Look carefully at those financial-aid offers

The formula seems so simple:

Cost of Attending: $32,000
Expected Family Contribution: $11,000
Need: $21,000

College #1
Grant $5,000
Scholarship $8,500
Subsidized Loan $3,500
Unsubsidized Loan $2,000
TOTAL AID AWARD $19,000
UNMET NEED $2,000

Loan Amount:  $5,500  x 4 years of college = $22,000

Bottom line for college #1:  The family will be expected to come up with $13,000 each year assuming the Expected Family Contribution derived from FAFSA remains the same.  It will be important for the student to have a summer job for which much of the earning can go toward college costs.  Additionally, this student should contact the financial aid office to see about the Work/Study Program to earn income while in college. Both of those jobs can make up for the $2,000 of unmet need.  At the end of four years, the student will have a total loan in the amount of $22,000—similar to the cost of an average automobile.

College #2
Grant $4,000
Scholarship $5,000
College Work Study $1,500
Federal  Direct Subsidized Loan $3,500
Federal  Direct Unsubsidized Loan $2,000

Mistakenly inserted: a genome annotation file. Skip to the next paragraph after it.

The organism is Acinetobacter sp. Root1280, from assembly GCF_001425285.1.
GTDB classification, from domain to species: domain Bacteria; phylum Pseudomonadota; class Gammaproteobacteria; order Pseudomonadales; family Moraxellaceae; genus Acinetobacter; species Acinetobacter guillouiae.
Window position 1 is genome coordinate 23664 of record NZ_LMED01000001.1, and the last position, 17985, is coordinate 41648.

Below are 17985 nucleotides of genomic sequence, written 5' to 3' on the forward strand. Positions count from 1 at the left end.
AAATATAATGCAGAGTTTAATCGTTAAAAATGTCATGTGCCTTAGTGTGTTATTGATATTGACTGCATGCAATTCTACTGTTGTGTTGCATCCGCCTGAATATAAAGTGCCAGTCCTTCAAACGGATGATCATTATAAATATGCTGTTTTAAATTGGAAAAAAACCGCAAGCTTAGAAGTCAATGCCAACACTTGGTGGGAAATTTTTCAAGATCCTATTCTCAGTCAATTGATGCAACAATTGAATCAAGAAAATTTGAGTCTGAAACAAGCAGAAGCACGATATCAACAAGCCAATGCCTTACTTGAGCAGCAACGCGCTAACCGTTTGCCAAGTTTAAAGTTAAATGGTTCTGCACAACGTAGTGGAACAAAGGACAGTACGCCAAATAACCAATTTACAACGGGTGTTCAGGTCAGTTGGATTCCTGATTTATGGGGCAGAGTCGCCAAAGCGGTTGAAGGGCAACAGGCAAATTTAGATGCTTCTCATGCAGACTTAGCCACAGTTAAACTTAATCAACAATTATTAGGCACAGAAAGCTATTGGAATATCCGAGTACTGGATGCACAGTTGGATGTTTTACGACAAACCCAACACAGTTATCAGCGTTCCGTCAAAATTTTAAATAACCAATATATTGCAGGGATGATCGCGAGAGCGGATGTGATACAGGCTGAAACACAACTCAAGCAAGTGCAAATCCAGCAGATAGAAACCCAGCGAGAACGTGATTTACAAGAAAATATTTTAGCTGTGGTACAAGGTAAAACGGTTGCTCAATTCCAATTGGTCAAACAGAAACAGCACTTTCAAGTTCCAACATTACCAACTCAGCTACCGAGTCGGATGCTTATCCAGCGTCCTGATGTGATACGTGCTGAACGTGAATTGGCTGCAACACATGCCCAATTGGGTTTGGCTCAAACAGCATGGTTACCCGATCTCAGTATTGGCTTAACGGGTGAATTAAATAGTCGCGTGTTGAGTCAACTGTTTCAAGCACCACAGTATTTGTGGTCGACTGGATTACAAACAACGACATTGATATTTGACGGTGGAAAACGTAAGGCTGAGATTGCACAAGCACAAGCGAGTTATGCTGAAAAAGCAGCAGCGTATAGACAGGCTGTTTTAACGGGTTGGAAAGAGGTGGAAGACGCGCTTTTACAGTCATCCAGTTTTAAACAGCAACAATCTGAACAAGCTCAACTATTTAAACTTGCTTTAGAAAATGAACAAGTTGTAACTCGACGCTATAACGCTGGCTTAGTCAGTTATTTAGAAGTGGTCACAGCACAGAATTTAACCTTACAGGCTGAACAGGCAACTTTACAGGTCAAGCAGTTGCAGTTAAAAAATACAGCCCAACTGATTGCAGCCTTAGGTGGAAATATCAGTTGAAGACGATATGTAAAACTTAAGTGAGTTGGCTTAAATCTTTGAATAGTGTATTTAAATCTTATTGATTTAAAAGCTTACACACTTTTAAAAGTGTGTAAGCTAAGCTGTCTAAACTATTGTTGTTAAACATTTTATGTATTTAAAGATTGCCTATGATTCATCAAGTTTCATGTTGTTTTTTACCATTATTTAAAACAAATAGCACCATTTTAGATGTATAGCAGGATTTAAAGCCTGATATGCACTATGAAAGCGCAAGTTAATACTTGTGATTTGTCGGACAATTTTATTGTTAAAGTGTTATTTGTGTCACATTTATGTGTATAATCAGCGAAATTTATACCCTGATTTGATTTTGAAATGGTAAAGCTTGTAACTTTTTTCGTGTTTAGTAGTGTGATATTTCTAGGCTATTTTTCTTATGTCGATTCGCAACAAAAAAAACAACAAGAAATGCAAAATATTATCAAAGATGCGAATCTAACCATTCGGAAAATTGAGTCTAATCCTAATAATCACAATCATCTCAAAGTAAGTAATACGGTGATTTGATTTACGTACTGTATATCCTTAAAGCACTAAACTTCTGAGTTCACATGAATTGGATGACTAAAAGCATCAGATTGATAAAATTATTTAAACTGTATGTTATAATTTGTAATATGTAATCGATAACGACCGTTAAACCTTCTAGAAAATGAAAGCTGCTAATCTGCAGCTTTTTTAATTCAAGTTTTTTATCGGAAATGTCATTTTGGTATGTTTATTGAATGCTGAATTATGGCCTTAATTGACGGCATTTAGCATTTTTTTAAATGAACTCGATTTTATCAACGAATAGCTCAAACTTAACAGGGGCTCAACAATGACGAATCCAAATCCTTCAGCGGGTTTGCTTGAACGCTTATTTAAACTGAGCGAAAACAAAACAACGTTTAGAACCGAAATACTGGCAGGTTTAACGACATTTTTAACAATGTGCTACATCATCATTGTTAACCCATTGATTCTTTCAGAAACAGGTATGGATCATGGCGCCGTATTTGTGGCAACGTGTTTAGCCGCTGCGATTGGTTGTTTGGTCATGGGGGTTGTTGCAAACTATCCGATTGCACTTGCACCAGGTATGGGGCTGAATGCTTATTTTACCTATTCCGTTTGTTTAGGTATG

Federal Parent PLUS Direct Loan $5,000
TOTAL AID AWARD $21,000
UNMET NEED    0

At first glance, this offer looks better than the college #1 offer.  All need has been met.  But look more closely.

Total Loan Amount: $10,500 x 4 years of college = $42,000

Bottom line for college #2:  The family will be expected to come up with $11,000 each year assuming the Expected Family Contribution derived from FAFSA remains the same.  It will be important for the student to have a summer job for which much of the earning can go toward college costs, perhaps lowering the amount of loan that will be necessary.  At the end of four years, the student and parent will have a total loan in the amount of $42,000—similar to the cost of a luxury automobile.

Observation:  While college #2 pronounces that all need has been met, the burden of a much higher loan is being placed on this student and family than the college #1 offer.  It is very important to look at that debt.

The Question: Is attending college #2 worth carrying that heavy debt when a more reasonable debt load is available at college #1?

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